Last week I went to a writer's Disneyland. Instead of rides we voyaged on words. Instead of big furry cartoon characters we visited with the creatures in our imaginations. I can sit under a tree and read poetry, flop on my bed and write in my journal—and for many years I chose literature in solitude—but only a few hours into camp I knew that I was meant to be there with that group of people.
Strange, I mused, but before last week not only had I never before met those 11 other writers but I hadn't even known that they existed. These marvelous storytellers, artists, poets—no longer in hiding as in when they worked their day jobs. Soon I was sharing aloud the tumblings scrawled in my notebook. I was listening to ideas, feelings, light and dark moments from other artist voices.
We began each day in The Cabin attic, freewriting and reading poems, essays, and stories from our leader poet and teacher. Yes, we discussed the pieces, used literary terms, and tried to find out what every work meant even though we weren't supposed to. But this was the best kind of school: no grades, no homework—and we wanted it!—and no one there against his or her will. Three hours a day were not enough. Five days—not enough.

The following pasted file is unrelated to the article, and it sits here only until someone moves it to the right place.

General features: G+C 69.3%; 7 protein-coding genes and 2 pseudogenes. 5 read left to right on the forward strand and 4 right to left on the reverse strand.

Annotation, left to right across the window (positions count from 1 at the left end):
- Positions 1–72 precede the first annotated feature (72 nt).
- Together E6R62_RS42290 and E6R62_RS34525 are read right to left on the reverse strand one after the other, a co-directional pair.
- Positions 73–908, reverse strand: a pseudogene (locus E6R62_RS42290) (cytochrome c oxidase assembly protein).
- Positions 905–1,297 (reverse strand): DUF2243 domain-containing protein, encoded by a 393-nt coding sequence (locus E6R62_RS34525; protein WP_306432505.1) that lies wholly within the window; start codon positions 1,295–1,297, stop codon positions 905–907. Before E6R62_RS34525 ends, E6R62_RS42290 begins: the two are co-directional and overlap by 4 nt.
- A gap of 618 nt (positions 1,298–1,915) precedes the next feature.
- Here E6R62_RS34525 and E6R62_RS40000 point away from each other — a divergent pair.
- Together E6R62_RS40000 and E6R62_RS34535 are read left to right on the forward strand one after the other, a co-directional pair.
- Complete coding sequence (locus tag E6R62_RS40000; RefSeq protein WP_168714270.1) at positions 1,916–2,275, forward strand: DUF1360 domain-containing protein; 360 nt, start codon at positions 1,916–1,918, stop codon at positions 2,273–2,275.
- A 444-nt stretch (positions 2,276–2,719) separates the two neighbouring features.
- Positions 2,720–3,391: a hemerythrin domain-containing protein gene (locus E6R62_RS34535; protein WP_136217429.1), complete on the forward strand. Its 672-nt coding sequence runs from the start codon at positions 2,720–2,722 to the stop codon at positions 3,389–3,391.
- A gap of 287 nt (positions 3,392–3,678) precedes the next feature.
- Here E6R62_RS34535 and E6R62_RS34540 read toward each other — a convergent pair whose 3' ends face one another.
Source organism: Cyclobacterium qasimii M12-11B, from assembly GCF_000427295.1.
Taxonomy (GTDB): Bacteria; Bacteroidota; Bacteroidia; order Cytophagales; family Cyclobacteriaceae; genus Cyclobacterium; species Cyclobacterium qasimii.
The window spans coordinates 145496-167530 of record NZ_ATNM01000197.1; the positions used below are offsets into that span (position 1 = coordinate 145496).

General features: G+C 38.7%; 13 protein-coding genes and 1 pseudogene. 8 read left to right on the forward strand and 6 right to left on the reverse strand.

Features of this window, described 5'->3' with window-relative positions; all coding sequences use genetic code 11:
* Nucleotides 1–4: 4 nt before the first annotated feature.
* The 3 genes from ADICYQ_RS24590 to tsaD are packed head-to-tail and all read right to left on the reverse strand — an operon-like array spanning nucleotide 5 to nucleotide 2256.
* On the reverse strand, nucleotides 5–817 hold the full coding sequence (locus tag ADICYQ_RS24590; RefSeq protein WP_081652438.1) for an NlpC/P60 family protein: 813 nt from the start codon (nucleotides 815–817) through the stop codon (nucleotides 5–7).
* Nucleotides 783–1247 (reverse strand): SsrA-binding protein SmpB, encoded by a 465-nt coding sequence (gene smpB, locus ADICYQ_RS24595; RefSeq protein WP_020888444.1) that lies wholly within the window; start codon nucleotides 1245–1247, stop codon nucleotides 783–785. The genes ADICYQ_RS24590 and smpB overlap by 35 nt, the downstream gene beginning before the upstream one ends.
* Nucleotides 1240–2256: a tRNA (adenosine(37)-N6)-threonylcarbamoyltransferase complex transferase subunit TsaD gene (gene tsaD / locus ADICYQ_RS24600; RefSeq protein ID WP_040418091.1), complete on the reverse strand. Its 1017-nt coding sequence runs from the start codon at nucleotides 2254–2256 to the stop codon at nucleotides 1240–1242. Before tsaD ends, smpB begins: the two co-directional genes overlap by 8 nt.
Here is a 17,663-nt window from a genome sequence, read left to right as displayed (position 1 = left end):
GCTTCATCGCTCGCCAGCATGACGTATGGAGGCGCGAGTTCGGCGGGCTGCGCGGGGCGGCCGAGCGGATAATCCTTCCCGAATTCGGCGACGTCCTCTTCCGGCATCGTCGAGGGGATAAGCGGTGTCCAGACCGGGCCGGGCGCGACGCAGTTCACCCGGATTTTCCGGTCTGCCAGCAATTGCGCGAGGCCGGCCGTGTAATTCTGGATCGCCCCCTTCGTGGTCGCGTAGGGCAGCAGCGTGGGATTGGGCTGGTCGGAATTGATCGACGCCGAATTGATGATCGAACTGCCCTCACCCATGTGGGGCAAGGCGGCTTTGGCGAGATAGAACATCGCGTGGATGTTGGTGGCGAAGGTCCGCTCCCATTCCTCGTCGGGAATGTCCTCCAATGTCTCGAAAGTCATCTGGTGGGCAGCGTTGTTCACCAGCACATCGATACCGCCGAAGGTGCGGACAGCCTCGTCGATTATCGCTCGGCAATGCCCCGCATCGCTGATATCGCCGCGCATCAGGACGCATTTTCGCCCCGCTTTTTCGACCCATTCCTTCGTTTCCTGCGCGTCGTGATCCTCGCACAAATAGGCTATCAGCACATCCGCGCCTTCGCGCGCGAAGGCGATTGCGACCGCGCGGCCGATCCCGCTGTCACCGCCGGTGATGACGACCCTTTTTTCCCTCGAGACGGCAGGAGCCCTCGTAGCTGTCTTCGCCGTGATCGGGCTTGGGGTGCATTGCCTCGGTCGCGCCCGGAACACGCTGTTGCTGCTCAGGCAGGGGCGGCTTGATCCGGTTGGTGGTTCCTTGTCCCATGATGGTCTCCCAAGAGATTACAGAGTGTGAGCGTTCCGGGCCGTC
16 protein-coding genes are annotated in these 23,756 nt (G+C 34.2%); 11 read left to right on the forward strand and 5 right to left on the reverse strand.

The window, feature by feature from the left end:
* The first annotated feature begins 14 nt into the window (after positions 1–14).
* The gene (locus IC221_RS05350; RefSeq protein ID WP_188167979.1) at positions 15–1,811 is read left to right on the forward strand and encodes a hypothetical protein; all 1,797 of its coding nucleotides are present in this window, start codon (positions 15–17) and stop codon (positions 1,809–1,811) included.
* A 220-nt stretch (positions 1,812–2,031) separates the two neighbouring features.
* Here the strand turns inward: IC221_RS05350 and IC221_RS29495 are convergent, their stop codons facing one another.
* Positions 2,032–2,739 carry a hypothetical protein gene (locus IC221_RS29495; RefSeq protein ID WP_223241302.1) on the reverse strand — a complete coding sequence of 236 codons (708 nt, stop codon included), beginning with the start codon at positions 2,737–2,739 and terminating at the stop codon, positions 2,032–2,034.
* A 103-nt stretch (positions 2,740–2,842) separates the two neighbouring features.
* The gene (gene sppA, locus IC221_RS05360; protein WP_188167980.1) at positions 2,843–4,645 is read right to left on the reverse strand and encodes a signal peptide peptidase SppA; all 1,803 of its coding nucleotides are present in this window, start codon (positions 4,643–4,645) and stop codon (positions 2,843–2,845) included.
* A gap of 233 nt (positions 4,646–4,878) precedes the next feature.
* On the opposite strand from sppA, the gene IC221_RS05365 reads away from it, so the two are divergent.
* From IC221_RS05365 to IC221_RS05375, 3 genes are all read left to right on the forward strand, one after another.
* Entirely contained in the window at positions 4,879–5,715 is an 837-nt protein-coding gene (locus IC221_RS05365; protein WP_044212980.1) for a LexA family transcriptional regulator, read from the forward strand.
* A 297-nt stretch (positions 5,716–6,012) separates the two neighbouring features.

From the attic we left to find ourselves writing in the park, the library, the history museum, and a coffee shop. We wrote, laughed, talked, and even cried in concert with gull squawks, lawn mower and traffic noise, spray paint fumes, and yelling children. I wrote sitting on a couch, a picnic table, a hard-carpeted floor, a heavy metal chair, and a saddle.
We explored forms of poetry new to us and discovered words flowing out of pen and pencil that surprised us. I used the words noose, monster, cradle, and llama. Every piece now has a start, awaits revision.
Right now I sit in the library trying to hold on to it all so that I will keep filling the pages. Look at that: a group of young campers just joined the tables near me. I hear them whispering about character and description. Will they take away a similar joy from camp that I did? Will they beg to return next year? Will they keep in touch with each other?
We scattered, the adult campers and I. Returned to our worlds with a sigh, saddened as those back home after a magical vacation. Maybe we'll bump into each other in the city. Maybe we'll decide to meet up again and share our latest penned treasures. Maybe we'll read each other one day, in print.